On the x-coordinates of Pell equations that are sums of two Padovan numbers

TitleOn the x-coordinates of Pell equations that are sums of two Padovan numbers
Publication TypeJournal Article
Year of Publication2021
AuthorsDdamulira, M
Volume27
Issue4
Date Published23 February 2021
Abstract

Let (</mo><msub><mi>P</mi><mrow class="MJX-TeXAtom-ORD"><mi>n</mi></mrow></msub><msub><mo stretchy="false">)</mo><mrow class="MJX-TeXAtom-ORD"><mi>n</mi><mo>&#x2265;</mo><mn>0</mn></mrow></msub></math>" id="MathJax-Element-1-Frame" role="presentation" style="box-sizing: inherit; display: inline; line-height: normal; word-spacing: normal; overflow-wrap: normal; white-space: nowrap; float: none; direction: ltr; max-width: none; max-height: none; min-width: 0px; min-height: 0px; border: 0px; padding: 0px; margin: 0px; position: relative;" tabindex="0">(Pn)n≥0(Pn)n≥0 be the sequence of Padovan numbers defined by <mi>P</mi><mn>0</mn></msub><mo>=</mo><mn>0</mn></math>" id="MathJax-Element-2-Frame" role="presentation" style="box-sizing: inherit; display: inline; line-height: normal; word-spacing: normal; overflow-wrap: normal; white-space: nowrap; float: none; direction: ltr; max-width: none; max-height: none; min-width: 0px; min-height: 0px; border: 0px; padding: 0px; margin: 0px; position: relative;" tabindex="0">P0=0P0=0, <mi>P</mi><mn>1</mn></msub><mo>=</mo><msub><mi>P</mi><mn>2</mn></msub><mo>=</mo><mn>1</mn></math>" id="MathJax-Element-3-Frame" role="presentation" style="box-sizing: inherit; display: inline; line-height: normal; word-spacing: normal; overflow-wrap: normal; white-space: nowrap; float: none; direction: ltr; max-width: none; max-height: none; min-width: 0px; min-height: 0px; border: 0px; padding: 0px; margin: 0px; position: relative;" tabindex="0">P1=P2=1P1=P2=1, and <mi>P</mi><mrow class="MJX-TeXAtom-ORD"><mi>n</mi><mo>+</mo><mn>3</mn></mrow></msub><mo>=</mo><msub><mi>P</mi><mrow class="MJX-TeXAtom-ORD"><mi>n</mi><mo>+</mo><mn>1</mn></mrow></msub><mo>+</mo><msub><mi>P</mi><mi>n</mi></msub></math>" id="MathJax-Element-4-Frame" role="presentation" style="box-sizing: inherit; display: inline; line-height: normal; word-spacing: normal; overflow-wrap: normal; white-space: nowrap; float: none; direction: ltr; max-width: none; max-height: none; min-width: 0px; min-height: 0px; border: 0px; padding: 0px; margin: 0px; position: relative;" tabindex="0">Pn+3=Pn+1+PnPn+3=Pn+1+Pn for all n</mi><mo>&#x2265;</mo><mn>0</mn></math>" id="MathJax-Element-5-Frame" role="presentation" style="box-sizing: inherit; display: inline; line-height: normal; word-spacing: normal; overflow-wrap: normal; white-space: nowrap; float: none; direction: ltr; max-width: none; max-height: none; min-width: 0px; min-height: 0px; border: 0px; padding: 0px; margin: 0px; position: relative;" tabindex="0">n≥0n≥0. In this paper, we find all positive square-free integers d such that the Pell equations <mi>x</mi><mn>2</mn></msup><mo>&#x2212;</mo><mi>d</mi><msup><mi>y</mi><mn>2</mn></msup><mo>=</mo><mi>N</mi></math>" id="MathJax-Element-6-Frame" role="presentation" style="box-sizing: inherit; display: inline; line-height: normal; word-spacing: normal; overflow-wrap: normal; white-space: nowrap; float: none; direction: ltr; max-width: none; max-height: none; min-width: 0px; min-height: 0px; border: 0px; padding: 0px; margin: 0px; position: relative;" tabindex="0">x2−dy2=Nx2−dy2=N with N</mi><mo>&#x2208;</mo><mo fence="false" stretchy="false">{</mo><mo>&#x00B1;</mo><mn>1</mn><mo>,</mo><mo>&#x00B1;</mo><mn>4</mn><mo fence="false" stretchy="false">}</mo></math>" id="MathJax-Element-7-Frame" role="presentation" style="box-sizing: inherit; display: inline; line-height: normal; word-spacing: normal; overflow-wrap: normal; white-space: nowrap; float: none; direction: ltr; max-width: none; max-height: none; min-width: 0px; min-height: 0px; border: 0px; padding: 0px; margin: 0px; position: relative;" tabindex="0">N∈{±1,±4}N∈{±1,±4}, have at least two positive integer solutions (x, y) and (</mo><msup><mi>x</mi><mrow class="MJX-TeXAtom-ORD"><mi class="MJX-variant" mathvariant="normal">&#x2032;</mi></mrow></msup><mo>,</mo><msup><mi>y</mi><mrow class="MJX-TeXAtom-ORD"><mi class="MJX-variant" mathvariant="normal">&#x2032;</mi></mrow></msup><mo stretchy="false">)</mo></math>" id="MathJax-Element-8-Frame" role="presentation" style="box-sizing: inherit; display: inline; line-height: normal; word-spacing: normal; overflow-wrap: normal; white-space: nowrap; float: none; direction: ltr; max-width: none; max-height: none; min-width: 0px; min-height: 0px; border: 0px; padding: 0px; margin: 0px; position: relative;" tabindex="0">(x′,y′)(x′,y′) such that both x and <mi>x</mi><mrow class="MJX-TeXAtom-ORD"><mi class="MJX-variant" mathvariant="normal">&#x2032;</mi></mrow></msup></math>" id="MathJax-Element-9-Frame" role="presentation" style="box-sizing: inherit; display: inline; line-height: normal; word-spacing: normal; overflow-wrap: normal; white-space: nowrap; float: none; direction: ltr; max-width: none; max-height: none; min-width: 0px; min-height: 0px; border: 0px; padding: 0px; margin: 0px; position: relative;" tabindex="0">x′x′ are sums of two Padovan numbers.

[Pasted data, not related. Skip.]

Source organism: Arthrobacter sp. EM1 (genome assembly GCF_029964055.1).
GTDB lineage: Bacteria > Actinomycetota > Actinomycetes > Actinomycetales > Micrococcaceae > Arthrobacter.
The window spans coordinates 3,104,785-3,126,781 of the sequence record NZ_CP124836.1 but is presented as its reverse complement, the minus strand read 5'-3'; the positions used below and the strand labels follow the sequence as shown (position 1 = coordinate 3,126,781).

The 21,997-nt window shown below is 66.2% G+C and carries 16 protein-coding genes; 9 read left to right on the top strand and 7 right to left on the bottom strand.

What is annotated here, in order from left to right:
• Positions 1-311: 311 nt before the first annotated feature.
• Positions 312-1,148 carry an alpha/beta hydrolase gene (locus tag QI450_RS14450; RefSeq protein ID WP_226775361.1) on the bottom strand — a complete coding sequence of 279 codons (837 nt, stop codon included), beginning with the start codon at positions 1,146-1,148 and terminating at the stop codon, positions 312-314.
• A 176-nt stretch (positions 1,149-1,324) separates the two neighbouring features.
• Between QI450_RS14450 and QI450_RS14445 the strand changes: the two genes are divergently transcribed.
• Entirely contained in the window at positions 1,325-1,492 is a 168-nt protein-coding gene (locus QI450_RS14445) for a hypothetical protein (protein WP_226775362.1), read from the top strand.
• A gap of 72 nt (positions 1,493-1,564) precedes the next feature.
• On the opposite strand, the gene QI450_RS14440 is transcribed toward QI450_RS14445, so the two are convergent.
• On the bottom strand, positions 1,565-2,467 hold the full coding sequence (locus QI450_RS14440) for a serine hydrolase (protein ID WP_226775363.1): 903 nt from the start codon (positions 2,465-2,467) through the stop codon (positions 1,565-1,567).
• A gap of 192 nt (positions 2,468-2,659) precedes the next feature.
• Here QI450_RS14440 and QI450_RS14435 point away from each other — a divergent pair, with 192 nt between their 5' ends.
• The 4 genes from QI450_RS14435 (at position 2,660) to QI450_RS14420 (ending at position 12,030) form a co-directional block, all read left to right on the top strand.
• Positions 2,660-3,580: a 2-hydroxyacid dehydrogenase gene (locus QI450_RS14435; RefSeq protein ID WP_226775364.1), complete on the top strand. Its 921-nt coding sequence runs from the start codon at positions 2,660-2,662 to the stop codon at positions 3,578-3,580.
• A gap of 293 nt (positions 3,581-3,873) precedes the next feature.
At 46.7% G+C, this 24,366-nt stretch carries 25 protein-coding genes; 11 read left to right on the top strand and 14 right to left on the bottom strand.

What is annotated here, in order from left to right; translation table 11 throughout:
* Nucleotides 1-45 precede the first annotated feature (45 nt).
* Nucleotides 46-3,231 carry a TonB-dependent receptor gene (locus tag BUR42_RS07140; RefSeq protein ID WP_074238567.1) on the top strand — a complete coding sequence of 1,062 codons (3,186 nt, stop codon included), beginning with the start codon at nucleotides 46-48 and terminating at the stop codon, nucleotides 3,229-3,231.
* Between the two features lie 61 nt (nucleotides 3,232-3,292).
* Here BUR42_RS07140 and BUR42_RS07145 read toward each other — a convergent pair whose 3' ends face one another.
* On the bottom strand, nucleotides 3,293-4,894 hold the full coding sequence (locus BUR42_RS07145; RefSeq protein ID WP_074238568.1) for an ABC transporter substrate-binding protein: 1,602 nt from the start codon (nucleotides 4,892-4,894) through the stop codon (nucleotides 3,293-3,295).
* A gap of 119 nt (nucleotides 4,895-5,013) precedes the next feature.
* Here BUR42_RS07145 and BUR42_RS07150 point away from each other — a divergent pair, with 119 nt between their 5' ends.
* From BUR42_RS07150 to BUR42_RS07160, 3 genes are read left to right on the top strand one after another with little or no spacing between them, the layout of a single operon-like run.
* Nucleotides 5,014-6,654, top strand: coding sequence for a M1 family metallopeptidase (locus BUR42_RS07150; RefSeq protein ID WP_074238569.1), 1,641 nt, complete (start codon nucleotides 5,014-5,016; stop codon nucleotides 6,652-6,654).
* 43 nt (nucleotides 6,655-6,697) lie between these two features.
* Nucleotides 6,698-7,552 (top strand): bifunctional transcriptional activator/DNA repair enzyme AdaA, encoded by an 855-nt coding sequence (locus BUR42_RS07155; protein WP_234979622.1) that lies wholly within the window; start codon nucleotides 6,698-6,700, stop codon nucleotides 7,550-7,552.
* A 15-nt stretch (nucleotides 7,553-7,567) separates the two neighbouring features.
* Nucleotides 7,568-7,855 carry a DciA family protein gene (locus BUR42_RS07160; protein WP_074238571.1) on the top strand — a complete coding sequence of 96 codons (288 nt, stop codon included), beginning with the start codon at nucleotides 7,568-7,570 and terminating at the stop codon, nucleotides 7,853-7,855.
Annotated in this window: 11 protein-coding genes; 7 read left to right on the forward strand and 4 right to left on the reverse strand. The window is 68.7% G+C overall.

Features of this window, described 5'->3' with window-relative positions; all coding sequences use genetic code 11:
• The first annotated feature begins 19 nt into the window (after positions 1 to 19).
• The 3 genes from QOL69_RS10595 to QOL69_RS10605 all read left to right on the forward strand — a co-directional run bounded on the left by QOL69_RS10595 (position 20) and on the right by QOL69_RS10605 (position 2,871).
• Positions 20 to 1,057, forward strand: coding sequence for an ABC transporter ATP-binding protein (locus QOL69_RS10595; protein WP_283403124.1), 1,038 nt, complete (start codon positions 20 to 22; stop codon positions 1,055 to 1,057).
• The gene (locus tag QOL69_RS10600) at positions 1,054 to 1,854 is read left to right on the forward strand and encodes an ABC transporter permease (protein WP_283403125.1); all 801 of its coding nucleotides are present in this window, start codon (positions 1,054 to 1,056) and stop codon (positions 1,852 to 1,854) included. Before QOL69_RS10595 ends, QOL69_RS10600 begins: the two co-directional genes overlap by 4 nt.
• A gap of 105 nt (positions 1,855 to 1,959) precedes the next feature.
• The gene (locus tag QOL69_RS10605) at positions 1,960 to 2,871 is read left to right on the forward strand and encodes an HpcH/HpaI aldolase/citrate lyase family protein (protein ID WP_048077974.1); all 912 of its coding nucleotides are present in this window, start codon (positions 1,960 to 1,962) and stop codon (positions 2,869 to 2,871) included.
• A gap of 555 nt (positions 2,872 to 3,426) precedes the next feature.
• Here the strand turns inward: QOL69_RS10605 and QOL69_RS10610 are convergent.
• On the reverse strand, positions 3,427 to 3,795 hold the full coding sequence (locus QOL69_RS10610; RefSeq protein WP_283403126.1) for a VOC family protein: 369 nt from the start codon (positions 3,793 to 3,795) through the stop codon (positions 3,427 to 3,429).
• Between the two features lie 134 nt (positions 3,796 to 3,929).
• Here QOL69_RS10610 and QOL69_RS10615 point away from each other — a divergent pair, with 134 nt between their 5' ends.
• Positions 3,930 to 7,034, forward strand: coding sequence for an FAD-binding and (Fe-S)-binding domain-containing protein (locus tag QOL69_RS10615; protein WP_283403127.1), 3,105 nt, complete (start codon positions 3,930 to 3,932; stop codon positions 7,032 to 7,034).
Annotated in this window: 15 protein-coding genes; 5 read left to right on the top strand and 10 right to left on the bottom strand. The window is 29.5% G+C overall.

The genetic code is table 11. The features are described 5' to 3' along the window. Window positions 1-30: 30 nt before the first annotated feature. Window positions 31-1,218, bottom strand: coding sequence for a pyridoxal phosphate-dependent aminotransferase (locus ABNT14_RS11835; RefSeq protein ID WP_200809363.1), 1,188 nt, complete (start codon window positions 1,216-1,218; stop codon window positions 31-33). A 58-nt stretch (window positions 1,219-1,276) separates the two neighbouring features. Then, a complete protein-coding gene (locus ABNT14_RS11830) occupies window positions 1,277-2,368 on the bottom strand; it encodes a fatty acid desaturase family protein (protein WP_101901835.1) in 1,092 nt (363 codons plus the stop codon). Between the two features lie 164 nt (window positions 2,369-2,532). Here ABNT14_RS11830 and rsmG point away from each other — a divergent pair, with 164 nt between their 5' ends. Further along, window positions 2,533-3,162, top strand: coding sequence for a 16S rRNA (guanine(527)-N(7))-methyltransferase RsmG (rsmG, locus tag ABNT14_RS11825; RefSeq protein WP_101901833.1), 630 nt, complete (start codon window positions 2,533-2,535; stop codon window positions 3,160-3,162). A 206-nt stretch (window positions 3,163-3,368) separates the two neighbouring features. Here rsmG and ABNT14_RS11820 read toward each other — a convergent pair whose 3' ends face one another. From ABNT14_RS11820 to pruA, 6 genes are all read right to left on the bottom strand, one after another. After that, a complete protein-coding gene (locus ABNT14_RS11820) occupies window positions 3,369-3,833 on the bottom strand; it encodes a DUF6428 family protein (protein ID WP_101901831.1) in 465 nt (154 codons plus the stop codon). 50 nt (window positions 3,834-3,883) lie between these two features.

URLhttps://link.springer.com/article/10.1007/s40590-021-00312-8